Understanding Posttraumatic Stress Disorder
Individuals can develop posttraumatic stress disorder (PTSD) in response to an emotionally painful event or physical injury such as an assault or accident. Roughly half of all U.S. adults will experience at least one traumatic event in their lives according to The National Institute of Mental Health. While most people experience stress and anxiety after traumatic incidents, a small percentage will have stress that disrupts the person’s ability to function and will develop PTSD.
Workplace trauma is serious business
In the workplace, the repercussions of a traumatic event are even more dramatic for the employee. Consider an injured worker’s emotional reaction to a physical attack, or the horror of witnessing a coworker’s sudden death or gruesome workplace accident. These feelings are not easily dismissed, are likely to linger and can seriously affect the person’s emotional and physical well-being.
Traumatized workers experience enormous physical and mental health challenges, and they are more likely to become depressed and turn to substance abuse for relief. Haunting memories from the trauma can surface at any time and cause disruption in the workplace for the individual as well as coworkers.
IMCS – The trauma experts
Individuals react to trauma differently; their symptoms may be physical, cognitive, behavioral or a combination of the three. Some people react to a traumatic incident in real time at the scene, while others may experience a delayed reaction in the form of sleepless nights, moodiness, inability to concentrate and difficulty relating to coworkers and family members. IMCS psychologists have expertise in identifying which employees are most likely to develop PTSD and understand the importance of providing appropriate intervention and treatment immediately following a traumatic event. The IMCS COPE with Trauma programs have helped thousands of employees recover from the physical and emotional effects of PTSD.
Predisposed to PTSD
A multitude of risk factors may predispose a person for PTSD. Biopsychosocial factors such as catastrophic thinking, depression, external loss of control and past trauma are among those we often see in injured workers with delayed recovery. Personal resilience, hardiness and ability to manage emotional stress determine how an employee will respond after a traumatic event. A person’s reaction at the time of the traumatic event can also have a strong impact on his or her post-event adjustment.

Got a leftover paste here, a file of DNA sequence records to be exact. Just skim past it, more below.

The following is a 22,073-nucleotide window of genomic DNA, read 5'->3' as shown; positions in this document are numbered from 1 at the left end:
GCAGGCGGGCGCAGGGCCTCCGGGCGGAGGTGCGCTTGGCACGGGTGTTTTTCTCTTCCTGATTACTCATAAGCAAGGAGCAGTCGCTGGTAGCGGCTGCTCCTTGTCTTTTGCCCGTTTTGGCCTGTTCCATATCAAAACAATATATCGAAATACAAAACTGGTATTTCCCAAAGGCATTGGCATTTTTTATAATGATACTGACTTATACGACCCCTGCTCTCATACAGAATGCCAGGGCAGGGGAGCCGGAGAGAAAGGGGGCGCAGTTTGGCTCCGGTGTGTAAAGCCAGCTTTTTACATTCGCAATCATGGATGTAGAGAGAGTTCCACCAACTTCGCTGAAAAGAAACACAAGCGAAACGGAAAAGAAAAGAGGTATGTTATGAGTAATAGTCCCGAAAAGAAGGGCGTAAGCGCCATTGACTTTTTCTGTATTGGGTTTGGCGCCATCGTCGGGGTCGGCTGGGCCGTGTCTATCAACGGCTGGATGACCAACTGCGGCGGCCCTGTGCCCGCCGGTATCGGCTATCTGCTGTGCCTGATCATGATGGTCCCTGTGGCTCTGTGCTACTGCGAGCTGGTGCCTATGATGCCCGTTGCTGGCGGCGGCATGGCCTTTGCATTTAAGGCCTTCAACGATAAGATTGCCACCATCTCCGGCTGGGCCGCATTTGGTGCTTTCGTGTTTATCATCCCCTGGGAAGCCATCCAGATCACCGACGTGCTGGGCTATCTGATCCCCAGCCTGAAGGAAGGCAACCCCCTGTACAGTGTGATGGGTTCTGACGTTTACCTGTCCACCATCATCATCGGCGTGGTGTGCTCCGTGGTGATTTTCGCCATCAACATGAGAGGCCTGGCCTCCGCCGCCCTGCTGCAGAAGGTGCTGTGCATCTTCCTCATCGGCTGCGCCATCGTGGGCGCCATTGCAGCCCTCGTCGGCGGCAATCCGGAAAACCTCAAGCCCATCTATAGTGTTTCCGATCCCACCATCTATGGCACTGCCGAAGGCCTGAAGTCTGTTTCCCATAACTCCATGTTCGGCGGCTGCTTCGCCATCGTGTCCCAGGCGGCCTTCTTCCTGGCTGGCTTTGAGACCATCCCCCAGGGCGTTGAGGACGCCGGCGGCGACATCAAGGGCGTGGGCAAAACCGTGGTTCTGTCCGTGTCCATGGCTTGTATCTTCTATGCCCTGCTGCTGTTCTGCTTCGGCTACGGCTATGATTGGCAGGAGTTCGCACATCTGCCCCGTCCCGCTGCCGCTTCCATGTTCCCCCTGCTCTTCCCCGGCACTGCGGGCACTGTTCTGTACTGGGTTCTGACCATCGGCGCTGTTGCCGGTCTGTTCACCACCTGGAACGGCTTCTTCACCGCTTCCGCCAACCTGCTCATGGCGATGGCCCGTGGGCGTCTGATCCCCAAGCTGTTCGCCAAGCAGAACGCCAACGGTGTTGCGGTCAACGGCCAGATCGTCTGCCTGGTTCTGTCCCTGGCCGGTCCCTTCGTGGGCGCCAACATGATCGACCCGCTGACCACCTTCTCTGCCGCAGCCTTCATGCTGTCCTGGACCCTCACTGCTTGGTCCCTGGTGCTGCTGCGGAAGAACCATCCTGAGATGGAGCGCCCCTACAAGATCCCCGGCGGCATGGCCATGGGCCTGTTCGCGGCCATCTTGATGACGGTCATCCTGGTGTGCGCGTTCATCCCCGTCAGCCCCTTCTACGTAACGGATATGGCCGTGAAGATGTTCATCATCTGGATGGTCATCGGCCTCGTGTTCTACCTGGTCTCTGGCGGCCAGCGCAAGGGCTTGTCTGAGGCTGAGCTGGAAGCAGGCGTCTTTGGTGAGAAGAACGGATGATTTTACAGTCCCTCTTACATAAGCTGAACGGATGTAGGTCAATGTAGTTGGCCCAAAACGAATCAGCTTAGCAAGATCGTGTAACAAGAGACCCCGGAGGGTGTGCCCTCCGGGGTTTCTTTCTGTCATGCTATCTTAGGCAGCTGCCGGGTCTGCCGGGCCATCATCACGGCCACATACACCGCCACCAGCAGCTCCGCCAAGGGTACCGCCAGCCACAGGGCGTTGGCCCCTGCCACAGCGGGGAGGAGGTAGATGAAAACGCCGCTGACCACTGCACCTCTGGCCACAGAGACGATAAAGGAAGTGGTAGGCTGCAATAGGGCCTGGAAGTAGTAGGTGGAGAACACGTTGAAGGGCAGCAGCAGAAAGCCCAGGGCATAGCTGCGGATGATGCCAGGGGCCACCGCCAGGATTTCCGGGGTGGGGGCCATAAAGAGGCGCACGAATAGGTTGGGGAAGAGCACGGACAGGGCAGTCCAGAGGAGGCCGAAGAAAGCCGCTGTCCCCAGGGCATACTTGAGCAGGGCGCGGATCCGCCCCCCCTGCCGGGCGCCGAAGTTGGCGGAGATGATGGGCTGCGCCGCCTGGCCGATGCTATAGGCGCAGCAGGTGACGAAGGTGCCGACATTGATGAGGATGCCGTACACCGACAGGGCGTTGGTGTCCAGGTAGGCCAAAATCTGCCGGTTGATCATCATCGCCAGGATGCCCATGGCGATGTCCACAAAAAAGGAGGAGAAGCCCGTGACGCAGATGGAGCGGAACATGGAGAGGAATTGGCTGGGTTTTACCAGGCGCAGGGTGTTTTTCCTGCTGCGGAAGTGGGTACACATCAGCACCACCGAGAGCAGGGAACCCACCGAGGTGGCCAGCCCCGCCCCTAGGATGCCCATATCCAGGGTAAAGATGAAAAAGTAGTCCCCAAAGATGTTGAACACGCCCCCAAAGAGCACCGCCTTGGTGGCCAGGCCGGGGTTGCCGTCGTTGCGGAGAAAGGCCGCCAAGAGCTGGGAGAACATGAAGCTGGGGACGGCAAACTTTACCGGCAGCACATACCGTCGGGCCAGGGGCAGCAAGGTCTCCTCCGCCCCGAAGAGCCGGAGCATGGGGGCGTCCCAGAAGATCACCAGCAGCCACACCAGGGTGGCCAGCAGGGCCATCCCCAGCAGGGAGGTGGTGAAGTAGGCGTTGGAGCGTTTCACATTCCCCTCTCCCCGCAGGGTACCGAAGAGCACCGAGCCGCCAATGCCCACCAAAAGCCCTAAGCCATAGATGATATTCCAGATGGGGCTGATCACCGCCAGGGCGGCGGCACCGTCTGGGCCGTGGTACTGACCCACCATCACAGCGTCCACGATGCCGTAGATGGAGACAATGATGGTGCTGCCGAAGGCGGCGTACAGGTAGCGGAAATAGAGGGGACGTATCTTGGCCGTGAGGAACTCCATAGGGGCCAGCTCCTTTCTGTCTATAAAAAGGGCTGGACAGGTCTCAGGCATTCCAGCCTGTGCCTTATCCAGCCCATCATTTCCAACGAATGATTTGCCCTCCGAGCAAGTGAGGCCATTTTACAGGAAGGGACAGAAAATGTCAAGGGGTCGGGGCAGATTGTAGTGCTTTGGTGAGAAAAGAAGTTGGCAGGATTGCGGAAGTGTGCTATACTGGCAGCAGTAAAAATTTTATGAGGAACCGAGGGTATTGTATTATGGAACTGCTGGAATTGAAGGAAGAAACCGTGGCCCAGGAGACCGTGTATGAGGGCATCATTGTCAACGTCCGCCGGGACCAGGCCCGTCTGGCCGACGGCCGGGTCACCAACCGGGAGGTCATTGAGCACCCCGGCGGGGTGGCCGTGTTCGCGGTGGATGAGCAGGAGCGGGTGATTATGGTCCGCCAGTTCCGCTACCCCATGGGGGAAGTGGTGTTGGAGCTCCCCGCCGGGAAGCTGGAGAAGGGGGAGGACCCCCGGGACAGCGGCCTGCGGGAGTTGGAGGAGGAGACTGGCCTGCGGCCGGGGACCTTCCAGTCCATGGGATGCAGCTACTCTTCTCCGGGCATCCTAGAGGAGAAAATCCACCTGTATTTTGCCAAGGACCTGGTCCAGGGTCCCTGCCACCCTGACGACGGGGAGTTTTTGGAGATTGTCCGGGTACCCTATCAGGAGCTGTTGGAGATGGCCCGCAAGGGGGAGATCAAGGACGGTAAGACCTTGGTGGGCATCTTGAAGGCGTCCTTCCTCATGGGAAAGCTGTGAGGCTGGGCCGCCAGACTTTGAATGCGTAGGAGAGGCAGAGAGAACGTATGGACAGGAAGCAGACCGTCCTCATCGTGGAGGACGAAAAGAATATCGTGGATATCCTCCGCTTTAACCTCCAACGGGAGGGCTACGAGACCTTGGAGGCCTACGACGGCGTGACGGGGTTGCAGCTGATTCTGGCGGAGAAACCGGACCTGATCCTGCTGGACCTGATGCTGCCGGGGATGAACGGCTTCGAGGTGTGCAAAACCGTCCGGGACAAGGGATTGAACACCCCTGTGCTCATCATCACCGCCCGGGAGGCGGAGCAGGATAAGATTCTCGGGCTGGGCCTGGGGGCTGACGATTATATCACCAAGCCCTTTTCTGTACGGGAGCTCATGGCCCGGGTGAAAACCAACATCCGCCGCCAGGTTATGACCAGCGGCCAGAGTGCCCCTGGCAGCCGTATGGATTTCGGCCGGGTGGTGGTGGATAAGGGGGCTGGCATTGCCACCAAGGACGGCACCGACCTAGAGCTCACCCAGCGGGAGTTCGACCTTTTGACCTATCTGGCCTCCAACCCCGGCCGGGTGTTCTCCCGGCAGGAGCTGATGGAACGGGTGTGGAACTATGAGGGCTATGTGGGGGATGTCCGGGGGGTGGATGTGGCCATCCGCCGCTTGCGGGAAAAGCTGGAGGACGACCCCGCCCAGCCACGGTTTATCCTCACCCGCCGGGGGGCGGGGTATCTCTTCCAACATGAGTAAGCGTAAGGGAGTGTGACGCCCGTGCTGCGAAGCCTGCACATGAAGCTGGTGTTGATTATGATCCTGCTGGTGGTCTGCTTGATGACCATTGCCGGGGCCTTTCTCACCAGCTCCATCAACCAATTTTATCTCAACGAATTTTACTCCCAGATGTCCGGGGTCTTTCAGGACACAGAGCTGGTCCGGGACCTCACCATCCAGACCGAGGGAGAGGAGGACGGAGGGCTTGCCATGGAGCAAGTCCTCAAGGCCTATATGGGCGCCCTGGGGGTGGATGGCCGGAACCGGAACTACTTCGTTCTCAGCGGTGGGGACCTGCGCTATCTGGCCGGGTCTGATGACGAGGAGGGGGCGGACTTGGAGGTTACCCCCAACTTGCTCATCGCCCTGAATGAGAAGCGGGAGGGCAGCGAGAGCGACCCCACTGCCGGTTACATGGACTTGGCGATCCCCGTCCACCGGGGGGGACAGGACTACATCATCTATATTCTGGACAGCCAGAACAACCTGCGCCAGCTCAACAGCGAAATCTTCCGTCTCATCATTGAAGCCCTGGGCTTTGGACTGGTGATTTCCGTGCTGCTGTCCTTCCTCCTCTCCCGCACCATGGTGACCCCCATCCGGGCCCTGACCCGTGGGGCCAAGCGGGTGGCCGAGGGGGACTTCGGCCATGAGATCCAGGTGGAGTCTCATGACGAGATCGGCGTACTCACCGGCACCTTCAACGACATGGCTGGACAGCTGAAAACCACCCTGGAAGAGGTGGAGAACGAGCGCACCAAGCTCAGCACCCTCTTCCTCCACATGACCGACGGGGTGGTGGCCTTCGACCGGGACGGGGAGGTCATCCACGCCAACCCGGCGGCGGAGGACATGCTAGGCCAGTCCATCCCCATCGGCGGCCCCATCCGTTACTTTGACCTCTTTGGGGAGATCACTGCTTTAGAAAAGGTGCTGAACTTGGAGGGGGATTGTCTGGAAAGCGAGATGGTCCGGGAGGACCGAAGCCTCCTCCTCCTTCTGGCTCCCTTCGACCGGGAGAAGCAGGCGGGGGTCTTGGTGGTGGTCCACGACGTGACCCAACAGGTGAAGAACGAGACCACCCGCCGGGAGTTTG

COPE with Trauma
Injured and traumatized employees may experience physical, cognitive, emotional or behavioral symptoms of stress. Some people experience these reactions immediately at the scene, while others display symptoms weeks or months later. The COPE program for trauma addresses the emotional as well as physical effects of PTSD. As the leading provider of PTSD diagnosis and treatment within the framework of occupational health and workers’ compensation, COPE with Trauma has proven to reduce and prevent the incidence and reoccurrence of PTSD.
Understanding that the lack of resilience, lack of hardiness, and inability to manage emotional stress can predispose someone to PTSD, IMCS employs cognitive behavioral therapy (CBT) and targeted training to treat acute stress and to teach employees how to better respond during a traumatic incident. These include teaching:
- Effective coping strategies
- Problem solving skills
- Relaxation techniques
- Breathing retraining
The IMCS difference
As a leader in trauma prevention, identification and treatment, IMCS uses an innovative treatment strategy based on biopsychosocial evidence-based outcomes and a proven track-record for transforming even the most complex workers’ compensation cases. The IMCS treatment approach includes:
- Centralized scheduling and access to over 1,000 licensed trauma psychologists and psychiatrists nationwide
- Nationally standardized, supervised and evidence-based functional recovery treatment model
- Stay-at-Work\Return-to-Work status reports
- Collaborative team conferences with the adjuster, case manager and return-to-work coordinators